Trading is the same way. You might have thoughts of rolling in the dough before you make your first trade. You may even have a few successful trades in a row, which in my opinion is the WORST thing that could happen to someone when they start trading. You quickly realize those first few wins were pure luck as you begin to lose consistently over and over and over again. The false confidence that has built up from your initial winners may have even gave you the idea to trade with a larger position since you can't lose right? Wrong. Just like with surfing, you will experience the occasional failure (losses) that will make you feel like quitting. But by being dedicated to constantly improving your knowledge and mental state, and persevering through the extremely rough times when you lose money (a lot sometimes), you too will be riding the epic wave of the stock market.
4. Picking and choosing waves (your sweet spot)
When surfing you always want to catch the biggest wave of the day. Think of this as trying to hit a homerun in a trade (going all in). But when the waves are really, really big, you have to pick and choose your battles. A wave too big and you might hurt or kill yourself. A wave too small might not get your blood flowing. But a medium size wave is where it's at. Just the right size and shape to pull into a barrel and/or do a huge turn on without the fear of getting dragged along the bottom, or hitting your head (I have done both).
Relate this to trading by the biggest wave of the day being the volatile market we are currently in. A really big wave, or you trying to hit a homerun trading can end badly, i.e. huge loss or blow up your account. A small wave, or you scalping or only having small winning trades, can limit your account growth. Only one regular loss can wipe out gains from 2-3 small wins. But a medium wave, or a trade that has conviction behind it for at least 1R or more, is the sweet spot. It won't make you feel uncomfortable for risking too much, and it will keep your "fear" to a minimum.
5. Finding that perfect board (your trading strategies and rules)
The average surfer seems to understand the importance of diversification, but most investors and traders struggle with this simple concept. Ocean conditions are rarely the same as yesterday, which is why a surfer has a quiver of boards. A quiver is just a selection of boards where each board is designed to be used in certain conditions. Some boards are better in smaller, weaker waves, but would be a terrible idea in large waves. As a trader, you need to a quiver of strategies and rules on how you should trade certain market conditions. A conservative strategy that uses a smaller position size in an extremely volatile market is an efficient way to ride the current wave the stock market is giving you. Usually it takes time and experimenting to figure out how to match trading strategies and rules with the current pace of the market.
6. That "in the zone" feeling
After over 15 years of surfing, this "in the zone" feeling comes naturally to me. When I paddle out at a break, I'm paying attention to all my surroundings: the tide, the crowd, the waves, the current, where to paddle out, potential wildlife in the area, etc. When I paddle out, I figure out where to sit to catch the set waves. And when a set wave comes in, I instinctively start paddling to position myself to takeoff on the most critical part of the wave. Dropping in is so natural that I don't even think about where my feet are, but I know that they will land in the right spots. The same can be said when surfing the wave. My body just moves where it needs to be in order to speed up, slow down, and turn the board on the wave. In a strange way it's like I am one with the wave.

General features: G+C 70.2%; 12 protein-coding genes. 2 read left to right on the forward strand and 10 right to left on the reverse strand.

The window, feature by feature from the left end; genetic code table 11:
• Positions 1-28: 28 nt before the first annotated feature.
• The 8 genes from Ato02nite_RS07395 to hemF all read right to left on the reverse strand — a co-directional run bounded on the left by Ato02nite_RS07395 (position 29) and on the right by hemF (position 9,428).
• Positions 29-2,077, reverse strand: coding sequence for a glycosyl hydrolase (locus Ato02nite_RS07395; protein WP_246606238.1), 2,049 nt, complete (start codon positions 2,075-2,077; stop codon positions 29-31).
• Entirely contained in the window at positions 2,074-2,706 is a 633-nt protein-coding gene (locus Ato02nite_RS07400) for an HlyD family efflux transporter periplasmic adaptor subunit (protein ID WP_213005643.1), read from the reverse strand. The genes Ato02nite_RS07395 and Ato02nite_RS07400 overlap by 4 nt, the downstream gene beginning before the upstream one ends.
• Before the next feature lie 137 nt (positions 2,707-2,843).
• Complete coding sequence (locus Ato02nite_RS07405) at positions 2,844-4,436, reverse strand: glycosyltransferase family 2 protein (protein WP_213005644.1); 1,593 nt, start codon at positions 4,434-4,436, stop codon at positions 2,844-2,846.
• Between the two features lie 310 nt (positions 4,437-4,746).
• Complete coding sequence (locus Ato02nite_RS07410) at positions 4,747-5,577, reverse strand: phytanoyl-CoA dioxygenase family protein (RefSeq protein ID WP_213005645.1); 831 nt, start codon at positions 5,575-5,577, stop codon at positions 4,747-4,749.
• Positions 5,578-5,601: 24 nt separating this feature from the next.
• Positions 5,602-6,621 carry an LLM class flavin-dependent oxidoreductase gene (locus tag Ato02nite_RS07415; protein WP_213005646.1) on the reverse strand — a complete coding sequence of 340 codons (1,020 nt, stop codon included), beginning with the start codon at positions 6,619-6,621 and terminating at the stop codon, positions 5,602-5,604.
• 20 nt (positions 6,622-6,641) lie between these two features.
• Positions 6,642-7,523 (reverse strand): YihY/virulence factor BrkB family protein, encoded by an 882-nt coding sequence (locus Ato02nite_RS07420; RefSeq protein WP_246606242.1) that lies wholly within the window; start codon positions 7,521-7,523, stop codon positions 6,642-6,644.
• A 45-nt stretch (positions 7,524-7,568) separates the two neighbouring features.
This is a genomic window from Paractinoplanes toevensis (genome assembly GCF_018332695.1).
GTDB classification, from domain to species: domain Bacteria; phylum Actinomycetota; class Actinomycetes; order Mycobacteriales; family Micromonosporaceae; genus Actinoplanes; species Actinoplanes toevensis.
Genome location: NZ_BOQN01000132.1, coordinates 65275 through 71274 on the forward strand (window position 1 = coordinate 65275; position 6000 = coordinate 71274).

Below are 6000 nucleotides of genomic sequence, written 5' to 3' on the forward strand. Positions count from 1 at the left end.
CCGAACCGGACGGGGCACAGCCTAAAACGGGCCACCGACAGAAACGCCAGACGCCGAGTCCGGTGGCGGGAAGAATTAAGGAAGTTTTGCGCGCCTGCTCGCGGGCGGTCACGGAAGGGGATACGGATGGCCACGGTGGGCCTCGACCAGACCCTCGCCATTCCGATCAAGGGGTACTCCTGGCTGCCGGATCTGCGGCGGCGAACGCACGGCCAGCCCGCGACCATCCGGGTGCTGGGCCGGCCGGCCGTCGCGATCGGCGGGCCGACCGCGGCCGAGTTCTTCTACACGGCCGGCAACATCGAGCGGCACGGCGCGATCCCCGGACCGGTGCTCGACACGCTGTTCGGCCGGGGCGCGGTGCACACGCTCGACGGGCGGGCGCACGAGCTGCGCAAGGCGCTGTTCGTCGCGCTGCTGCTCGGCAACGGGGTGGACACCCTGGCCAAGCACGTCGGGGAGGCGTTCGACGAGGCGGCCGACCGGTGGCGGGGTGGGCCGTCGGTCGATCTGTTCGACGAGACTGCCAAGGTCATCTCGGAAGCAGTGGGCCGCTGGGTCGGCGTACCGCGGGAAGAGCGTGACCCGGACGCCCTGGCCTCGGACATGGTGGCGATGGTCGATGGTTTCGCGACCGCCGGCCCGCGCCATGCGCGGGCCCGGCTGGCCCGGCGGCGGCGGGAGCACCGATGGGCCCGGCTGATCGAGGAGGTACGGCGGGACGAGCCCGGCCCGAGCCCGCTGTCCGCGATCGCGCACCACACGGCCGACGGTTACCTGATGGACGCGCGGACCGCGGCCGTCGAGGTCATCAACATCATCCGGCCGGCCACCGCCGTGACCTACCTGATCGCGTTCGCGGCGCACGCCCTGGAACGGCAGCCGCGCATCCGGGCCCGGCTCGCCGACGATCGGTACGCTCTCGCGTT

Similar in stock trading, when you're in the zone you are recognizing trade setups and executing on them without hesitation. In essence you are operating like a robot, which is the best way to trade since you have no fear of losing, but are being logical in your decision making.
7. Stock prices literally move like ocean waves
If you ever stared at the ocean for at least 30 minutes, you will see changes in the water surface due to waves heading towards shore. These waves were created by some storm in the ocean where the wind constantly blew until a ripple turned into a decent sized wave that began pushing in the direction of the wind. The stronger the wind blows, the bigger the wave becomes. Think about stock prices for second. What causes them to move up? Positive news, or buying pressure from a raging bull market. Certain conditions create a either a mediocre move, or giant move up in price. Now these waves have a certain amount of energy that gets released when they reach a shallow area causing them to either crumble then reform, or break completely. When a wave crumbles then reforms, this is when stock price has increased a certain amount, but needs to reset before going higher. When a wave breaks completely, the stock price is going to decrease until all the energy has been released. Stock prices are essentially made up of many waves that are formed then break with a certain intensity.
8. There will always be another wave
As frustrated as a surfer might get for missing what they think was the best wave of the day, they will quickly remember that there is ALWAYS another wave coming in. Might be in the next 5 minutes, or the next hour. But it is 100% certain that there will be another wave and usually that wave is twice as good as the one that got away. In trading this is no different. If you recognize a trade setup and aren't able to execute in time, don't sweat it. The stock market presents hundreds, if not thousands, of opportunities per day to make money. Have that abundance mindset and let the next trade come to you.
Hope you enjoyed this killer article!!
- Brian Weber
Original Article Posted Here https://www.brianwweber.com/blog/2018/4/14/8-ways-stock-trading-is-like-surfing